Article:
This implies that the network pattern also needs to facilitate a level of temperature stability to ensure that temperature variations impacts are with minimal shifts in the operating point. This upkeep of the operating point could be stipulated with a stability factor, S, that signifies the level of deviations in operating point caused by a temperature change.
An optimally stabilized circuit is advisable, and the stable feature of several essential bias circuits will be evaluated here. For the BJT to be biased inside linear or effective operating region the below given points must be satisfied:
1. The base-emitter junction should be forward-biased (p-region voltage strongly positive), enabling forward-bias voltage of around 0.6 to 0.7 V.
2. The base-collector junction has to be reverse-biased (n-region strongly positive), with the reverse-bias voltage staying at some value inside the maximum limits of the BJT.
[ Remember that for forward bias the voltage across the p-n junction will be p-positive, and for reverse bias it is reversed having n-positive. This focus on the first letter should give you a way to easily remember the essential voltage polarity.]
Operation in the cut-off, saturation, and linear areas of the BJT characteristic are usually presented as explained below:
1. Linear-region operation:
Base-emitter junction forward biased
Base-collector junction reverse biased
2. Cutoff-region operation:
Base-emitter junction reverse biased
3. Saturation-region operation:
Base-emitter junction forward biased
Base-collector junction forward biased
4.3 FIXED-BIAS CIRCUIT
The fixed-bias circuit of Fig. 4.2 is designed with a fairly simple and uncomplicated overview of transistor dc bias analysis.
Although the network implements an NPN transistor, the formulas and calculations could work equally effectively with a PNP transistor setup simply by re-configuring the current flow paths and voltage polarities.
The current directions of Fig. 4.2 are the genuine current directions, and the voltages are identified by the universal double-subscript annotations.
For the dc analysis the design may be separated from the mentioned AC levels simply by swapping out the capacitors with an open circuit equivalent.
Moreover, the dc supply VCC could be split up into a couple of separate supplies (only for carrying out the evaluation) as proven in Fig. 4.3 just to allow a break up of input and output circuits.
What this does is minimizes the link between the two with the base current IB. The parting is unquestionably legitimate, as shown in Fig. 4.3 where VCC is hooked up straight to RB and RC just as in Fig. 4.2.
Forward Bias of Base–Emitter
Let's first analyze the base-emitter circuit loop shown above in Fig. 4.4. If we implement Kirchhoff’s voltage equation in the clockwise direction for the loop, we derive the following equation:
We can see that the polarity of the voltage drop across RB as determined through the direction of the current IB. Solving the equation for the current IB provides us with the following result:
Equation (4.4) is definitely an equation which can be easily memorized, simply by remembering that the base current here becomes the current passing through RB, and by applying Ohm’s law according to which current is equal to the voltage across RB divided by the resistance RB.
The voltage across RB is the applied voltage VCC at one end less the drop across the base-to-emitter junction (VBE).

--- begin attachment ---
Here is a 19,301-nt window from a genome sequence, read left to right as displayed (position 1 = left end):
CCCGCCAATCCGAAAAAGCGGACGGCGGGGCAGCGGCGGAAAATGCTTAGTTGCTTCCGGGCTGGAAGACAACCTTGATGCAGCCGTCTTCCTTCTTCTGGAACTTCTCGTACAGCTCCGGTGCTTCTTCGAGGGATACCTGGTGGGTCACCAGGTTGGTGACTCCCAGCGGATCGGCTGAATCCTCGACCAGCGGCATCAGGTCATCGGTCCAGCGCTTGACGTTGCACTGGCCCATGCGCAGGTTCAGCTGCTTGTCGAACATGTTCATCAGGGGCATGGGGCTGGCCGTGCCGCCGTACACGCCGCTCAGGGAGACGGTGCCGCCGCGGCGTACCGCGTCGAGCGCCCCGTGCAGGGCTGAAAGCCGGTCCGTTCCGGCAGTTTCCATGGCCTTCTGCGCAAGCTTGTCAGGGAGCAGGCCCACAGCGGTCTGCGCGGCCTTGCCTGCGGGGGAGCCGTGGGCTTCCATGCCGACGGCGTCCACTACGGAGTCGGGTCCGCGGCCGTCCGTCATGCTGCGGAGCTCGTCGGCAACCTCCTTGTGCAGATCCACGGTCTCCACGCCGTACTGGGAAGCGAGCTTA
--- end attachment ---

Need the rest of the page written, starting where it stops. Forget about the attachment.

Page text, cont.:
Also, due to the fact that supply VCC and the base-emitter voltage VBE are fixed quantities, the choice of the resistor RB at the base establishes the amount of base current for the switching level.
The figure 4.5 shows the collector emitter circuit stage, where the direction of the current IC and the corresponding polarity across RC have been presented.
The value of the collector current can be seen to be directly related to IB through the equation:
You may find it interesting to see that since the base current is dependent on the quantities of RB, and IC is linked with IB through a constant β, the magnitude of IC isn't a function of the resistance RC.
Adjusting RC to some other value won't produce any effect on the level of IB or even IC, for so long as the active region of the BJT is maintained.
That said, you will find that the magnitude of VCE is determined by the RC level, and this may be a crucial thing to consider.
If we use Kirchhoff’s voltage law in the clockwise direction across the shown closed loop in fig 4.5, it produces the following two equations:
This indicates that the voltage across the collector emitter of the BJT within a fixed bias circuit is the supply voltage equivalent to the drop formed across RC
To have a quick glance of single and double subscript notation recall that:
VCE = VC - VE --------(4.7)
where VCE indicates the voltage flowing from collector to emitter, VC and VE are the voltages passing from collector and emitter towards ground respectively. But here, since VE = 0 V, we have
VCE = VC --------(4.8)
Also because we have,
VBE = VB - VE --------(4.9)
and because VE = 0, we finally get:
VBE = VB --------(4.10)
Please remember the following points:
While measuring the voltage levels like VCE, make sure to put the red probe of the voltmeter on the collector pin and black probe on the emitter pin as shown in the following figure.
VC signifies the voltage passing from collector to ground and its measuring procedure is also as given in the following figure.
In the present case both the above readings will be similar, but for different circuit networks it could show varying results.
This implies that this difference in the readings between the two measurements could prove crucial while diagnosing a possible fault in a BJT network.
Solving a Practical BJT Biasing Example
Evaluate the following for the fixed-bias configuration of Fig. 4.7.
(a) IBQ and ICQ.
(c) VB and VC.
In the next chapter we will learn about BJT Saturation.